With a few commonsense safeguards, practices, meets and games can go on even when the mercury rises. The American Academy of Pediatrics (AAP) recently revised its guidelines on sports and heat. The update cites new research showing healthy kids and teens can adapt to the heat just as well as adults.
Preparation goes a long way in keeping warm-weather workouts safe. If your child is on a team or in a league, ask school or sports officials about their emergency plans. They should have trained staff present at all practices and games, and be ready to change the length or reschedule when the heat index gets too high.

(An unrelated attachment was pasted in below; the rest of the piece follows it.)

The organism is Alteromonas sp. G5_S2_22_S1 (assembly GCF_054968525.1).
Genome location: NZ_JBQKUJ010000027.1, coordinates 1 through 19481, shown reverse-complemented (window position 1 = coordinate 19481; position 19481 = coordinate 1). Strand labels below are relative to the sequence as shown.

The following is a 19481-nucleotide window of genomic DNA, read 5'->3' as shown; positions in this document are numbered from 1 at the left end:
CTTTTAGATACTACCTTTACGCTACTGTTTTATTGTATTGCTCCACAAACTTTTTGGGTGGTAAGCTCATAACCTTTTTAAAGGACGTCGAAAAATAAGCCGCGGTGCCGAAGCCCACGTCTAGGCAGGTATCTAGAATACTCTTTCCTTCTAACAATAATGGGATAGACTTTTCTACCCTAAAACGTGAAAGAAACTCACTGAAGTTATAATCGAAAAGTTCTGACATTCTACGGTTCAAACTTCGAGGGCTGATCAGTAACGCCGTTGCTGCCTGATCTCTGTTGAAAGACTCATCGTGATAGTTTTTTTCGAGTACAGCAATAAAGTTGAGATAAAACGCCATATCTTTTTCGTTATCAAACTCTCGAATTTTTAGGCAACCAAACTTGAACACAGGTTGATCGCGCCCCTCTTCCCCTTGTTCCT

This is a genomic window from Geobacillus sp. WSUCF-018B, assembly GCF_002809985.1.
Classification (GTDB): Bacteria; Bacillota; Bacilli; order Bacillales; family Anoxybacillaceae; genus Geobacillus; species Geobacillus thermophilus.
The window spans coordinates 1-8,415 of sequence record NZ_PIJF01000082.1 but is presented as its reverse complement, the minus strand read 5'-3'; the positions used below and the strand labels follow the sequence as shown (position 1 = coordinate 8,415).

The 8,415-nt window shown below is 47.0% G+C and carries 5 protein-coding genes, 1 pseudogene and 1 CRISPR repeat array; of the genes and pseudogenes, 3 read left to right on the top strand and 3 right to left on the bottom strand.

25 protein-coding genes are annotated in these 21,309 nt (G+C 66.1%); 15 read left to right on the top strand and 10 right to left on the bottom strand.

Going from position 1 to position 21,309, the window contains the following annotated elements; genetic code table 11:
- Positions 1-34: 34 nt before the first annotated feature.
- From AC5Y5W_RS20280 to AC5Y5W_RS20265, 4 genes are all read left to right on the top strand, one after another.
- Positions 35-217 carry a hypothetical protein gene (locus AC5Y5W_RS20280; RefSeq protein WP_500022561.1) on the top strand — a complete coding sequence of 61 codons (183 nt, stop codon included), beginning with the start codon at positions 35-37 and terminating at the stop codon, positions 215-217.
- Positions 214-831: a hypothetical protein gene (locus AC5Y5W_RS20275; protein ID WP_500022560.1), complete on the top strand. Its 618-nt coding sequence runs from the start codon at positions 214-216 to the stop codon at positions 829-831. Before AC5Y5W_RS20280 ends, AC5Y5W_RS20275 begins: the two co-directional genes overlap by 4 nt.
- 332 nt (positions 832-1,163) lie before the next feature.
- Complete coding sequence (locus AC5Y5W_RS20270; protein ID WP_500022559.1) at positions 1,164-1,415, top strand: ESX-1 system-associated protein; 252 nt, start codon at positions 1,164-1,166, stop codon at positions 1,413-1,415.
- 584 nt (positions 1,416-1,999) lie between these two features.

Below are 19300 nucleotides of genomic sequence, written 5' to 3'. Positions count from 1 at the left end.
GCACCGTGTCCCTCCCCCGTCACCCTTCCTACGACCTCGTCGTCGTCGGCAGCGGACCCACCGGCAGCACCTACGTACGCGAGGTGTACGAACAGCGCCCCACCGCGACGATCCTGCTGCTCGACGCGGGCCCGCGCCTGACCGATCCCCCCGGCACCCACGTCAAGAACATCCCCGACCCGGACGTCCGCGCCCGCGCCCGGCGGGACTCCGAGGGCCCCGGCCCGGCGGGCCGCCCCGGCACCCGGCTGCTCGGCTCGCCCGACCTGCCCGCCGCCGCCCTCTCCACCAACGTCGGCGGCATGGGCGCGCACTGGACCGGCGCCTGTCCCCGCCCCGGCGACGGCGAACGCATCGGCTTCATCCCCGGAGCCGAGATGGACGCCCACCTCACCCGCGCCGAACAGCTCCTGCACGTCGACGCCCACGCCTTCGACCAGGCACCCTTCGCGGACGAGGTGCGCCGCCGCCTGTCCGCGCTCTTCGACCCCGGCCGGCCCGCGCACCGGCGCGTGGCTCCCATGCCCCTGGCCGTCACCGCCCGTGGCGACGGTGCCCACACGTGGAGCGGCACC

Talk with your children about the dangers of heat illness. Explain that they should drink and rest more when it's warm. And make sure they know to speak up if they feel ill.
Limit your child's activity during and soon after illness, especially one that affects the stomach or causes fever. If your child has a chronic medical disease that may make him or her more susceptible to dehydration, such as heart disease, kidney disease or sickle cell disease, talk with his or her doctor before allowing exercise in the heat.
Make sure there are enough fluids on hand before, during and after workouts and events. Depending on age and weight, children need as much as 8 ounces of fluid every 15 to 20 minutes.
When you're on the sidelines, watch for warning signs of heat exhaustion, which include:
If you spot these symptoms, have your child stop exercising, sit or lie down and cool off with fluids and cold towels or ice bags. If symptoms don't subside, get emergency help.
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